We hope you enjoyed Part 1 of our Chocolate Origin blog series, 'Before It Becomes Chocolate, There's a Tree'. Now we want to take you through the steps to get from the cacao pod to the chocolate we know and love:
A cacao pod will begin to ripen 5-6 months after it flowers.
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Each pod contains beans, the seeds of the fruit that are shaped like a flat almond, surrounded by a sweet pulp. There are roughly 30-50 beans in a typical pod.
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These beans are what ultimately get transformed into cocoa powder or chocolate. Once the pods are ripe, they are cut down from the trees, typically with machetes or, for the higher pods, using long poles with a cutting edge. Though pods can be harvested year round there are two major harvest times: the main harvest and the mid-harvest, which falls about six months after the main harvest. Once on the ground, the pods are graded for quality and placed into piles. The pods are then opened with a machete or a wooden club by cracking the pod so that it can be split in half. The beans and pulp are scooped out quickly and either heaped in a pile on mats or banana leaves and covered, or put into a bin or box with a lid.
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When they are first removed from the pod, the beans have a white, mucus-like coating around each bean. It is sweet and yet tart. It’s a bit like a very sweet lemon and is incredibly refreshing on a hot tropical day.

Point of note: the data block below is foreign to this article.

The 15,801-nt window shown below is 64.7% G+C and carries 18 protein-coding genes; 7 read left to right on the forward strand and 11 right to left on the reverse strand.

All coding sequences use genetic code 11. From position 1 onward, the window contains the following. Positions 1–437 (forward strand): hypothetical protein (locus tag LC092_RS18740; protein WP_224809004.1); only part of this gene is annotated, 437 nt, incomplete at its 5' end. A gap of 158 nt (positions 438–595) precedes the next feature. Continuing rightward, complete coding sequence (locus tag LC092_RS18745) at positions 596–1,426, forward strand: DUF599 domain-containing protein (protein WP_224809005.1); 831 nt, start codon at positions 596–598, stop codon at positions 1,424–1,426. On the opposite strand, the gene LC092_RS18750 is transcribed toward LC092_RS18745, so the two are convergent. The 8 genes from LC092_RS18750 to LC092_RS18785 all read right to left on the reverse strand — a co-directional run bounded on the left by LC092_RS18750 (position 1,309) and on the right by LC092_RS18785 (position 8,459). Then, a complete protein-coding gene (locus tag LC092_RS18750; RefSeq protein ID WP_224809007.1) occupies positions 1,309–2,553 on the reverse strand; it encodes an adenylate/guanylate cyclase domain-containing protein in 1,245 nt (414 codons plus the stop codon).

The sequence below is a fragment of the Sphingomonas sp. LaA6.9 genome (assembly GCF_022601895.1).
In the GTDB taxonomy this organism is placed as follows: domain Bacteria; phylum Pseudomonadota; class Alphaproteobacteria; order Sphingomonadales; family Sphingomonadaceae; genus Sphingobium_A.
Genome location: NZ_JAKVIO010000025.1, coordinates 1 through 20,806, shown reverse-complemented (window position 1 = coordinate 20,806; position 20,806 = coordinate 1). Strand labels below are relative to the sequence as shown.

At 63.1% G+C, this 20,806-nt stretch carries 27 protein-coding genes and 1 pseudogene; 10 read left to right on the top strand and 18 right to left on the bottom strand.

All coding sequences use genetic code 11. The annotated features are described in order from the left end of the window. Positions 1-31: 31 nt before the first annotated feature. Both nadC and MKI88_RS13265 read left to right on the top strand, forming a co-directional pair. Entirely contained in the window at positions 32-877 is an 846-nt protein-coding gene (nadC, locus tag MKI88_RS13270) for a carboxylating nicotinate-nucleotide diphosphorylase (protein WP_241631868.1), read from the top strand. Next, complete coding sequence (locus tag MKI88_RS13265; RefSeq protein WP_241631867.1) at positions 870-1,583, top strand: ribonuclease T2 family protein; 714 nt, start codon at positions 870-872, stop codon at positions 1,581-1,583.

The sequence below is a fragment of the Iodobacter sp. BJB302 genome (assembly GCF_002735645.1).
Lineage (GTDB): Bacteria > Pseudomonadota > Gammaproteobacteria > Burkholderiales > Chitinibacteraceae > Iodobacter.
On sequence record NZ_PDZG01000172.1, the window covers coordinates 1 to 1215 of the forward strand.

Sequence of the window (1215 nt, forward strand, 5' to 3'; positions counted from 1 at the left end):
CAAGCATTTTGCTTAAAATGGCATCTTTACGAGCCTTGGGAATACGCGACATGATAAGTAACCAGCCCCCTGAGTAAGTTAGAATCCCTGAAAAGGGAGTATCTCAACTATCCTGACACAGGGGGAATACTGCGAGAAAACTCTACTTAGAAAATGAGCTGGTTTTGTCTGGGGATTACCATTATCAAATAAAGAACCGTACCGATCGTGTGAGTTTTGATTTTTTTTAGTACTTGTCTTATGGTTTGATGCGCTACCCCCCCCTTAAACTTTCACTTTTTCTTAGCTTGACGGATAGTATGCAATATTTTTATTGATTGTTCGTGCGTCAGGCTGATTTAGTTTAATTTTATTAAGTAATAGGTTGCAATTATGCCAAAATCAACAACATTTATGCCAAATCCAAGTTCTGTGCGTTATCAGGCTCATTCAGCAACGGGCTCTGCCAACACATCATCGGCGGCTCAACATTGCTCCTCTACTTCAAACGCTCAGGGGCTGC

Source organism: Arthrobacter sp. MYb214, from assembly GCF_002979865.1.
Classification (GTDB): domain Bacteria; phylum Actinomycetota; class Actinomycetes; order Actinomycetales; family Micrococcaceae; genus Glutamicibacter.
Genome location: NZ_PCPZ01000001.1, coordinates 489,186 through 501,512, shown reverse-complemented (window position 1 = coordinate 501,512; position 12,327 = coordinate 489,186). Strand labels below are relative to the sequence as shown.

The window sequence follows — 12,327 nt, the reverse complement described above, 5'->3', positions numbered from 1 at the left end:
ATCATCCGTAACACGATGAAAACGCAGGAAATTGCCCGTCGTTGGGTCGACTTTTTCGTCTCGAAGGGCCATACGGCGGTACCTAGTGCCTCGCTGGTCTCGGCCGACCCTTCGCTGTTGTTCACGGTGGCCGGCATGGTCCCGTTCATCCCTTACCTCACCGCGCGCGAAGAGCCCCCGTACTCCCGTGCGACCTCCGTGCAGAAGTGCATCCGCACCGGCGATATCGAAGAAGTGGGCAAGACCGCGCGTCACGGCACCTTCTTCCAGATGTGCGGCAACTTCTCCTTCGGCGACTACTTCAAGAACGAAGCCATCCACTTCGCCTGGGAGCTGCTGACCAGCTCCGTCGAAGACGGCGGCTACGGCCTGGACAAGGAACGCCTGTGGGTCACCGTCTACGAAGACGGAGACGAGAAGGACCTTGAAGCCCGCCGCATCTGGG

The beans must be carefully fermented to bring out the very best flavors. Fermentation also removes tannins, which cause the astringent flavor in chocolate and making it more enjoyable for most palates. Fermentation is essential to the development of a high quality cacao bean that will be transformed into gourmet chocolate. Fermentation times from five to seven days are typical. When the fermentation is complete, the cocoa beans must be removed from the boxes or from under the banana leaves and carefully dried.
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Cocoa beans are dried after fermentation in order to reduce the moisture content from about 60% to about 7.5%. Drying must be carried out carefully to ensure that off-flavors are not developed.
Cacao beans are often dried in the sun, which can happen on tarps, mats, or patios. They are continually raked so that they will dry more evenly. The drying process can take up to a week. Artificial drying may be resorted to in countries where there is a lack of pronounced dry periods after harvesting and fermentation, such as Brazil, Ecuador and in South East Asia and sometimes in West Africa. Once dried, cacao beans can be stored for 4-5 years.
Roasting & Winnowing
When the dried cacao beans arrive at the processing plant they are first cleaned to remove any debris. Next, to bring out the chocolate flavor and color, the beans are roasted. The temperature, time and degree of moisture involved in roasting depend on the type of beans used and the sort of chocolate or product required from the process.